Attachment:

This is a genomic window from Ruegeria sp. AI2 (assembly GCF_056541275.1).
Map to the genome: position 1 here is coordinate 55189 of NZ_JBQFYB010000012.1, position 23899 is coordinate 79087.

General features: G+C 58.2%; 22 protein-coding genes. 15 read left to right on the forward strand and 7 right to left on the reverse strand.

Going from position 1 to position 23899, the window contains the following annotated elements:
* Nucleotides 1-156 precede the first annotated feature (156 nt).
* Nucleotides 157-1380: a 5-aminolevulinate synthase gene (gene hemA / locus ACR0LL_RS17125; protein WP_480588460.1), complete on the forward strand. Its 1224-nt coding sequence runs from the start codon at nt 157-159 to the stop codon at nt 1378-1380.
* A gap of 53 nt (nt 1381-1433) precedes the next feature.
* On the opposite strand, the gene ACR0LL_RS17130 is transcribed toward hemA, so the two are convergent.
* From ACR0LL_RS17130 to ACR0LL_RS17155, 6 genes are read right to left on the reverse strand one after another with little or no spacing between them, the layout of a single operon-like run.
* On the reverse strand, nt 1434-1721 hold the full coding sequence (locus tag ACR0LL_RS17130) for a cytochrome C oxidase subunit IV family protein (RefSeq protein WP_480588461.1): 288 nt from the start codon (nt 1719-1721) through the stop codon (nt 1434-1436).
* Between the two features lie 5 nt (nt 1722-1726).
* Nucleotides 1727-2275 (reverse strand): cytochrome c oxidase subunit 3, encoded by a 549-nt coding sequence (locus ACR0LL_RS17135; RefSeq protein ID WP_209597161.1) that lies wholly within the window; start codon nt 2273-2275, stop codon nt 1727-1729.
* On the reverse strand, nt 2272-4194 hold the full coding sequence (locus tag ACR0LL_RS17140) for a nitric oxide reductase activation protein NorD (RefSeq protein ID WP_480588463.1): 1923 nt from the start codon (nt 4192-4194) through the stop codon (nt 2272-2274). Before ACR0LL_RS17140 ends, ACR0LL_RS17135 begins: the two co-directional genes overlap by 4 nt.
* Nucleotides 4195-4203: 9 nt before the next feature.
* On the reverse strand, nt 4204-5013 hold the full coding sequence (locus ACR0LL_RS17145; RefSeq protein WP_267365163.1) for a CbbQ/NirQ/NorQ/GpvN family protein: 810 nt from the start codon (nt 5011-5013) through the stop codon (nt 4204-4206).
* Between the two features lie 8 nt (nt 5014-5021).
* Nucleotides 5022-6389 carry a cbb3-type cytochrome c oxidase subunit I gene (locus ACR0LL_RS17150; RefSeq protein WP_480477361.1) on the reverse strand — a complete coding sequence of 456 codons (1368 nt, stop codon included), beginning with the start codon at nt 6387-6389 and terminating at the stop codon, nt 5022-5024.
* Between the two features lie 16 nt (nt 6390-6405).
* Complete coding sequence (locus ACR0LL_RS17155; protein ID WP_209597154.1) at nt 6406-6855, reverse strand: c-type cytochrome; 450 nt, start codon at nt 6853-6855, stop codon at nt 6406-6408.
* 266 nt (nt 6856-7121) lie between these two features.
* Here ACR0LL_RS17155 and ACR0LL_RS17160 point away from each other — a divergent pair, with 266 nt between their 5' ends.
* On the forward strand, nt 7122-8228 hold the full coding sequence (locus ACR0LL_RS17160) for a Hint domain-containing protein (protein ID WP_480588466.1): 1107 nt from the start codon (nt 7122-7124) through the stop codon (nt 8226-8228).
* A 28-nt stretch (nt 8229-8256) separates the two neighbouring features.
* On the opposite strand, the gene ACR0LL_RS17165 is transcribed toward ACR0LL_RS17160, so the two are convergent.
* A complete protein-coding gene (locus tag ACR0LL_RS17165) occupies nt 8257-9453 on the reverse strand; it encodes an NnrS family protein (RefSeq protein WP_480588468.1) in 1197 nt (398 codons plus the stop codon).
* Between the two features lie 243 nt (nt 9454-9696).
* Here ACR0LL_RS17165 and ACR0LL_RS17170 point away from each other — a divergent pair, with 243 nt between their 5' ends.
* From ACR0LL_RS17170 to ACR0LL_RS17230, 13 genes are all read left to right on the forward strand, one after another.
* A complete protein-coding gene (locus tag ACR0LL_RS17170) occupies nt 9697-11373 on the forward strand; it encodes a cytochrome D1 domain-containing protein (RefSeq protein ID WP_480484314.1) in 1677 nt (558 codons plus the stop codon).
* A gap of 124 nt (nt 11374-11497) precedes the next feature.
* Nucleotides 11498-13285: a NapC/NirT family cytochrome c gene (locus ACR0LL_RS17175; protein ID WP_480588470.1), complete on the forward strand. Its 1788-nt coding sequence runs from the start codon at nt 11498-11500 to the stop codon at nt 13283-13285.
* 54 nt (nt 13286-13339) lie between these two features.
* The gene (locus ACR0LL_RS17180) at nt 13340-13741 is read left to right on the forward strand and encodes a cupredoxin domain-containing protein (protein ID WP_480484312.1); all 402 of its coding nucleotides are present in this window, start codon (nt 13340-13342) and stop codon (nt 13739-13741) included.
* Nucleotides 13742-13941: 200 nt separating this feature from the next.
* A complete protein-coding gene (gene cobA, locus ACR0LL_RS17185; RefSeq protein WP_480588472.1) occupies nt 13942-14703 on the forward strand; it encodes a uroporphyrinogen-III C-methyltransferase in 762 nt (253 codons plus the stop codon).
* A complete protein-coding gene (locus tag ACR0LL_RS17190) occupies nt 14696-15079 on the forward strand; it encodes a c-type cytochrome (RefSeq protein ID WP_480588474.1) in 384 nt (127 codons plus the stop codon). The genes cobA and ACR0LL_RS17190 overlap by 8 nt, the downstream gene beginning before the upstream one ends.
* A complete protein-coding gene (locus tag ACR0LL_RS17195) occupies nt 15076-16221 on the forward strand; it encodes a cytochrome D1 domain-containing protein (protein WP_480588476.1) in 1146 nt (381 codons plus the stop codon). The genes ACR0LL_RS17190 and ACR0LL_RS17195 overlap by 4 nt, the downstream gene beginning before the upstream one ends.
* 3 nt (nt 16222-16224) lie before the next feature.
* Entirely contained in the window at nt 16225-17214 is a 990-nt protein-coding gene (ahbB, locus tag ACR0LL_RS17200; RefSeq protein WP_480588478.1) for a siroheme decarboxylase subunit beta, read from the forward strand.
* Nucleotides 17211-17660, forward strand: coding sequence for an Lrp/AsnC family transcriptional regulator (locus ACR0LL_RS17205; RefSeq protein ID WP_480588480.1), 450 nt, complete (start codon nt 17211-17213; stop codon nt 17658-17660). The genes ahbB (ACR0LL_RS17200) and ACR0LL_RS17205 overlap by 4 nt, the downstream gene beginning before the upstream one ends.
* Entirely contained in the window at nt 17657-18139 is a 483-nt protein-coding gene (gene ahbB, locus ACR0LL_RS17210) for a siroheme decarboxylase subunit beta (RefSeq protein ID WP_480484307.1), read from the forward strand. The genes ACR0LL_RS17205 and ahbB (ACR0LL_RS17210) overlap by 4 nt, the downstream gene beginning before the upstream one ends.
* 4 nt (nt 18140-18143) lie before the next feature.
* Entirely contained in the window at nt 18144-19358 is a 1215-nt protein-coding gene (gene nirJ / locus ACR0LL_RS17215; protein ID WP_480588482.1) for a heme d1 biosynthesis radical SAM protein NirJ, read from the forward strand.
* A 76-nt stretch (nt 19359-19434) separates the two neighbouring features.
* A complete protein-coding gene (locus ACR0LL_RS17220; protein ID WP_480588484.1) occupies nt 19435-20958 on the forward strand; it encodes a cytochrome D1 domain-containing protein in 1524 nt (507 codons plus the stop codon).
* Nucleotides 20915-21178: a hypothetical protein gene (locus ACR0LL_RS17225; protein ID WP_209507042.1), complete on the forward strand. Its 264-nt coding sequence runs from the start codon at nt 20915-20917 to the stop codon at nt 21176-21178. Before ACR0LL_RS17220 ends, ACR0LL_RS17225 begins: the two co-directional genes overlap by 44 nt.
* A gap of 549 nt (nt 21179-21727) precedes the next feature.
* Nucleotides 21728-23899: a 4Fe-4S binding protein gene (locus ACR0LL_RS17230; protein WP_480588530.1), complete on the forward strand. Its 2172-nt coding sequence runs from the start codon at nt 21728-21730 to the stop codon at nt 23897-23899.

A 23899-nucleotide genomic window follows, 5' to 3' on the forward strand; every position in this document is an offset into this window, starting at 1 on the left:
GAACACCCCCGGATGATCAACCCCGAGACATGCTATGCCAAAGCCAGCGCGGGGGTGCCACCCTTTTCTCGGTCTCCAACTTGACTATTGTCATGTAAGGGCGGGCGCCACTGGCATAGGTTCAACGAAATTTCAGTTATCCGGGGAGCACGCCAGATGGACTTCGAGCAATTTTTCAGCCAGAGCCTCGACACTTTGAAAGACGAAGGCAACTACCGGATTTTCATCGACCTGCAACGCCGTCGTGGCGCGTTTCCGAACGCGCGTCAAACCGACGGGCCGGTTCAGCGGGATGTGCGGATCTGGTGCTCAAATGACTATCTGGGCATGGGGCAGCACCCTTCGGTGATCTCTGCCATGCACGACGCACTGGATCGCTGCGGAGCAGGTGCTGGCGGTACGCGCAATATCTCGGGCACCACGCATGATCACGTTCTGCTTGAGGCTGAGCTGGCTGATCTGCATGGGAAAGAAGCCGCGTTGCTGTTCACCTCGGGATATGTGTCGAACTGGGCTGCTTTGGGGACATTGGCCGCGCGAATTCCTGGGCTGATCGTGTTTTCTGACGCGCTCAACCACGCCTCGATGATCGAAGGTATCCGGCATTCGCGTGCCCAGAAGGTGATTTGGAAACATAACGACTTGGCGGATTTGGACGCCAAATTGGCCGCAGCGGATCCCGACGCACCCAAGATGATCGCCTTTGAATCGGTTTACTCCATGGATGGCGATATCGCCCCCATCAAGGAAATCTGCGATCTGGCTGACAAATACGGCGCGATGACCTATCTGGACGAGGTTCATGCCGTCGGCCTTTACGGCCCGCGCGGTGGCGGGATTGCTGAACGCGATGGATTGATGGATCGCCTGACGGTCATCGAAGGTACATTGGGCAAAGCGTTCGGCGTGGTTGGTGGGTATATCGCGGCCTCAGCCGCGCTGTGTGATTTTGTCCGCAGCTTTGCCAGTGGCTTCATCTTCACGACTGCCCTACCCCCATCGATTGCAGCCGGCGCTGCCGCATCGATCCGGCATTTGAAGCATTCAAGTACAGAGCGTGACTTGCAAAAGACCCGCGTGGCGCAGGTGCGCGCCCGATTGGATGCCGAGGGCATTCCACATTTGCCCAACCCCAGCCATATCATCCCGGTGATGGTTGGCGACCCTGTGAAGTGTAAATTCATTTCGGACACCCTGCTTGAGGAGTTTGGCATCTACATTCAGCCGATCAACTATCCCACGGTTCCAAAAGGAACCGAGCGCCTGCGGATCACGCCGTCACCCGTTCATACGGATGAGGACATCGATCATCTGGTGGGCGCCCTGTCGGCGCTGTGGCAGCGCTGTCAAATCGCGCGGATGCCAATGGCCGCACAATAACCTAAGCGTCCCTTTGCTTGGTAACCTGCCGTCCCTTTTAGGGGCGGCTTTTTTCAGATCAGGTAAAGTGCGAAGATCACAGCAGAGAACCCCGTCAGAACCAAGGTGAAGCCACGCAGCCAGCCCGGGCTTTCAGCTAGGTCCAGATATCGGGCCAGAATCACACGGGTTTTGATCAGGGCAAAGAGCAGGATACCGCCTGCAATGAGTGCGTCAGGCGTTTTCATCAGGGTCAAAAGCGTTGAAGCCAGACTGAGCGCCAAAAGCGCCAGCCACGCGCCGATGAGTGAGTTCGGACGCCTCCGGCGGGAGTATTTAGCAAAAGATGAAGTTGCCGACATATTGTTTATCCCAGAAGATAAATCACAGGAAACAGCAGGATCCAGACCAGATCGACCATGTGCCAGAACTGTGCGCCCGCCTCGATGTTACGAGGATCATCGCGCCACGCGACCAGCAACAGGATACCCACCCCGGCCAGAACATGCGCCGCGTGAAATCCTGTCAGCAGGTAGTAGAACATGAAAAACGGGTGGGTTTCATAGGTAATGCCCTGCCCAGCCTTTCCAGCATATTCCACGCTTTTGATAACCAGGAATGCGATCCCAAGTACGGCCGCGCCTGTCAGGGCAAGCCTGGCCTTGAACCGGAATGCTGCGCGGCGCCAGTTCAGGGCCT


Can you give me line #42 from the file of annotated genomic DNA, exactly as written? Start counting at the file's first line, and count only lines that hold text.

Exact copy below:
* 4 nt (nt 18140-18143) lie before the next feature.